Advice on the color palette you should use for your website is all over the place. While it makes sense, in theory, to use your brand colors for your online presence, the reality doesn’t always mesh. It’s good to offer consistency across different mediums and even online and offline methods, but what happens when your colors don’t translate well?
Goal of your #site should be to engage visitors #visually, #intellectually, and through #features. Read this article and learn more about this topic.
In the most recent State of the Connected Consumer report, researchers surveyed over 15,000 consumers worldwide. They found approximately 61% of people plan to spend more time online post-pandemic than pre-pandemic. More time online means more opportunities to interact with your brand’s website. Design is more crucial than ever before.
Your brand colors are likely the thing that has the most powerful first impression on the site visitors. The brain processes the hues in a millisecond and taps into underlying emotions.
How can you know if your brand colors work for your business-to-business (B2B) site? What colors should you use for your website? Here are some things to keep in mind as you tweak your design and your hues.
1. Consider the Audience
Different people appreciate color in different ways. Black might be seen as severe and established in one country and a harbinger of doom in another. Know your audience, what their beliefs are, and how different shades impact them.
Once you fully understand your audience, create buyer personas and look at the psychology of your color choices. Even the gender of your customers can impact whether they like blue or green better.
The seventh TV captures moving images. Many of their shots are filled with vivid red, yellow and blue. So, they stick to a black and white color scheme attractive to men and women of all ages. They then add a gallery of images with pops of color to showcase the quality of their work.
2. Ask How Recognizable You Are
How long has your brand been in business? Companies such as McDonald’s are known for their golden arches. Even though yellow doesn’t always translate well online, they had to figure out a shade that worked for their website and mobile app, reflecting those arches people are so familiar with.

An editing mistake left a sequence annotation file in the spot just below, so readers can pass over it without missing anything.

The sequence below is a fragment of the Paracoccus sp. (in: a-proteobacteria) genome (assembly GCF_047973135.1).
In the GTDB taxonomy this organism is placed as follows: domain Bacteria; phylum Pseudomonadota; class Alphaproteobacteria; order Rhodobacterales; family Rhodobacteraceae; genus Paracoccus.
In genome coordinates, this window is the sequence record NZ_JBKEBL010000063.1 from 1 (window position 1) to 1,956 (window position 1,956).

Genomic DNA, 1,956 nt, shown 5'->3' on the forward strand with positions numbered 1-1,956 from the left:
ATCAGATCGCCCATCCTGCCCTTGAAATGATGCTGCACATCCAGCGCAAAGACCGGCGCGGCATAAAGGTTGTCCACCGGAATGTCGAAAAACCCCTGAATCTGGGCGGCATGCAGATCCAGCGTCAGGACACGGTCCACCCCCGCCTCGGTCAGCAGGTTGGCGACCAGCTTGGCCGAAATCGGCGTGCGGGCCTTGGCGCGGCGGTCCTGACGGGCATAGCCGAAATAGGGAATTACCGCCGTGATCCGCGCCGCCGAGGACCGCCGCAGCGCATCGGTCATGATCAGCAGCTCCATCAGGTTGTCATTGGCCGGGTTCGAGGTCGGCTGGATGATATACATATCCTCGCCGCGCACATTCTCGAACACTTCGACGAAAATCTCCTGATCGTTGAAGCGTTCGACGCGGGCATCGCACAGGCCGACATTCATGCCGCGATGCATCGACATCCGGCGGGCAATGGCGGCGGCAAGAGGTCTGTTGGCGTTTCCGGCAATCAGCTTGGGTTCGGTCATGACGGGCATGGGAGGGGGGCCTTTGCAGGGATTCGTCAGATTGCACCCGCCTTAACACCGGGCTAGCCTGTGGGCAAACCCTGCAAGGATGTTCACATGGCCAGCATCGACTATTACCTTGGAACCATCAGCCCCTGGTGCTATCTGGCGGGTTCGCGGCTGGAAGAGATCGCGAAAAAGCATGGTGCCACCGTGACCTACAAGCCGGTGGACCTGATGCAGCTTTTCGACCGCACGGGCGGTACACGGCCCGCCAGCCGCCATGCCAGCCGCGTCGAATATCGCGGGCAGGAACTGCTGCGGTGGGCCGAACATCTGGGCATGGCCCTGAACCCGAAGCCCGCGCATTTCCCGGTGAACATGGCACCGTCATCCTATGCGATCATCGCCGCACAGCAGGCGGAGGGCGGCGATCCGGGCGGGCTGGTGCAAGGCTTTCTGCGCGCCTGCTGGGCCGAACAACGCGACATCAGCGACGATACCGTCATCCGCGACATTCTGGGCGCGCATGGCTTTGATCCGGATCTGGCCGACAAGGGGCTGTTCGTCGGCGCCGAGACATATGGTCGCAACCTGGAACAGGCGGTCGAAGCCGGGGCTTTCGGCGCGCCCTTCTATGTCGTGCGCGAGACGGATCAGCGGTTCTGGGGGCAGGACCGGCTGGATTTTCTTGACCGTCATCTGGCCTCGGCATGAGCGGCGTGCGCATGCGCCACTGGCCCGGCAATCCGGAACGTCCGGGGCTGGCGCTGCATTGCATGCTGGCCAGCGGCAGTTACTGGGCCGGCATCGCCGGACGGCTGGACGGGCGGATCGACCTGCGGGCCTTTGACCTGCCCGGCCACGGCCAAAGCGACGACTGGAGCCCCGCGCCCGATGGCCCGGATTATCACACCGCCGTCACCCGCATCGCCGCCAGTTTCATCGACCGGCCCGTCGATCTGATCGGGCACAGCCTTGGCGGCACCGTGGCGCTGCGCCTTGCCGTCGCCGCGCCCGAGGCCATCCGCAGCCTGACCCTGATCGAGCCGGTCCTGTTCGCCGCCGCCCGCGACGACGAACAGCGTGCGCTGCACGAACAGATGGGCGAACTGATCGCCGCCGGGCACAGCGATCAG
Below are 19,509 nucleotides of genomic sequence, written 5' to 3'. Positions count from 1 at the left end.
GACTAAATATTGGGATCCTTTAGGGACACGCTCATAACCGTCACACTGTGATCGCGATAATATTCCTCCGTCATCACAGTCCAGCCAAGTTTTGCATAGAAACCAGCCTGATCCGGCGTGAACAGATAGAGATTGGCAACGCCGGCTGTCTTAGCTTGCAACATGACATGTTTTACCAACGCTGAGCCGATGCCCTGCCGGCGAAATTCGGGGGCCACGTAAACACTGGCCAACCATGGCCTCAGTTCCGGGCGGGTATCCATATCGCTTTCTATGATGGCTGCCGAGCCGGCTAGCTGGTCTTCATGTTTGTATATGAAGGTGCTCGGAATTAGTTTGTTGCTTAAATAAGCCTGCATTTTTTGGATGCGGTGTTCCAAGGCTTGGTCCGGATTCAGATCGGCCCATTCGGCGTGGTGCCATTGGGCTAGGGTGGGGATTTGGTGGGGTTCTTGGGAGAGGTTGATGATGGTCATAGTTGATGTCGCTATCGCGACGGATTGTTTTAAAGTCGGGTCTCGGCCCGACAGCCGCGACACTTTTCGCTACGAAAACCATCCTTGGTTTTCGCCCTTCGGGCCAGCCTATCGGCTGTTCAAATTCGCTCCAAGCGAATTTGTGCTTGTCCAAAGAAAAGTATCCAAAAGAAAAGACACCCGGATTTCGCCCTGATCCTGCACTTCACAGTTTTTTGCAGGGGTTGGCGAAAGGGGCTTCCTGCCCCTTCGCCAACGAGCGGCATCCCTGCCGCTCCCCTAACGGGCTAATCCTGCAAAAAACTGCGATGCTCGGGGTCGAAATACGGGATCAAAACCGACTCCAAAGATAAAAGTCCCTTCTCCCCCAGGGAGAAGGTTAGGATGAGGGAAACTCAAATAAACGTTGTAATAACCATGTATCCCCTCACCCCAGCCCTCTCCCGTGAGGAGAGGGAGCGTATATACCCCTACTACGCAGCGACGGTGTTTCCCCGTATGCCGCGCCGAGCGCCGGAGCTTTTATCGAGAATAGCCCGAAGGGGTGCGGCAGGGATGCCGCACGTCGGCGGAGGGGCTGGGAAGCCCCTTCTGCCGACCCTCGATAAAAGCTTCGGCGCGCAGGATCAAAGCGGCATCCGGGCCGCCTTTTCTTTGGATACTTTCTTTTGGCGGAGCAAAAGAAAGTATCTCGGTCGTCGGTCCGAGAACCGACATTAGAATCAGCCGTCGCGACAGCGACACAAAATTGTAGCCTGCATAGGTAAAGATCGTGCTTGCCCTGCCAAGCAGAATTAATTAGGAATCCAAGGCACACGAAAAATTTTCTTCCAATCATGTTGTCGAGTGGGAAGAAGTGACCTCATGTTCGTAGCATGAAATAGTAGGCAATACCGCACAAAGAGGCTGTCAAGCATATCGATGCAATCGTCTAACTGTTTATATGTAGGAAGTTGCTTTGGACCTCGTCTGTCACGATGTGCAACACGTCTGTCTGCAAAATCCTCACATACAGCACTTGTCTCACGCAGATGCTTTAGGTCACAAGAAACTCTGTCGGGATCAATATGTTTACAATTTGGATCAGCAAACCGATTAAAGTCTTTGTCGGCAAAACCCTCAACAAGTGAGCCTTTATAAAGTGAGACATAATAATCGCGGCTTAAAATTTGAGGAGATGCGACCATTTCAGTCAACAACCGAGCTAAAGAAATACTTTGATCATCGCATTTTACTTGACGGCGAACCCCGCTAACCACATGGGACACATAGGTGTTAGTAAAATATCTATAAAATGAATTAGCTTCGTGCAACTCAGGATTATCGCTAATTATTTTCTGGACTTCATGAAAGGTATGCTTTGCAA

If you’re just starting, it’s much easier to change your color palette or create a website with different colors. Think about how recognizable the hues you’ve used are and if you should change them or not.
3. Make Things Transparent
Perhaps you have a color scheme in mind, but elements aren’t meshing well. Fortunately, you can always add some layering and transparency to help everything work together. Sites with a monochromatic look may appear a bit plain without the addition of some animation or openness, for example.
Pareto Health uses several shades of blue as accents. The hues range from a vivid aqua to a deep navy. Note how they add some transparency, so the video playing in the hero image shows through the swirl to the left slightly. The result is striking and grabs user attention from the minute they land on the page.
4. Test Several Options
If one combination doesn’t work on a screen, try adjusting the shading slightly. You can add a bit of green, red, or blue and come up with a completely different hue. You may want to stay in the same color family but tweak things, so they pop on a computer screen.
Test your color choices on both desktop and mobile devices. Over half of internet users get online via their smartphones, so make sure your site looks good on a mobile device, too.
5. Utilize Accents
Another idea is to use your brand’s color palette but adds a pop of color for your call to action (CTA) button, underlines, and accents. Just because your brand is known for royal blue and yellow doesn’t mean you can’t add a pop of orange to grab user attention. You can remain true to your company’s personality but still use color to engage buyers effectively.
Save a Child’s Heart uses pink and blue to show they are helping young children live when they otherwise wouldn’t. The organization uses a pop of red to draw attention to the “Donate Now” button. Red also happens to tie into heart health awareness. You’ll also see a sunny yellow here and there throughout the site.
6. Limit Colors
While a bit of color here and there can draw the eye and encourage people to take action, too much color distracts users. Limit your color choices to two or three. If you have more than that on your page, you should get feedback from users and make sure it doesn’t look like a color explosion.
You’re working with other businesses, so adding in a rainbow may make you seem a bit childish and unprofessional. Consider which colors get your message across the way you wish.
7. Try Something New
Don’t be afraid to try something unexpected. If everyone in your industry uses blue, there may be a reason, but can you use something equally effective? The only way you’ll be able to tell what colors your audience responds to is by trying different options and conducting A/B tests. Which ones perform best?
Sandland uses soft pastels for a soothing effect that makes one thing about snuggling under the blankets and getting a bit of extra sleep. The look meshes perfectly with their product. Note the background color with its lilac and pink ombre effect. The two products feature a blue ewe, but at the top is a pastel yellow and soft pink.
Do Your Colors Work for Your B2B Biz?
Only you can answer whether or not the colors help convert browsers into buyers. If something isn’t working, try a different tactic. Change one thing at a time, adjust the shade a tiny bit and see what helps most.
With a bit of trial and error, you’ll develop an aesthetically pleasing and emotionally powerful design.
Eleanor Hecks is editor-in-chief at Designerly. She was the director at a marketing agency before becoming a freelance web designer. Eleanor lives in Philly with her husband and dog, Bear.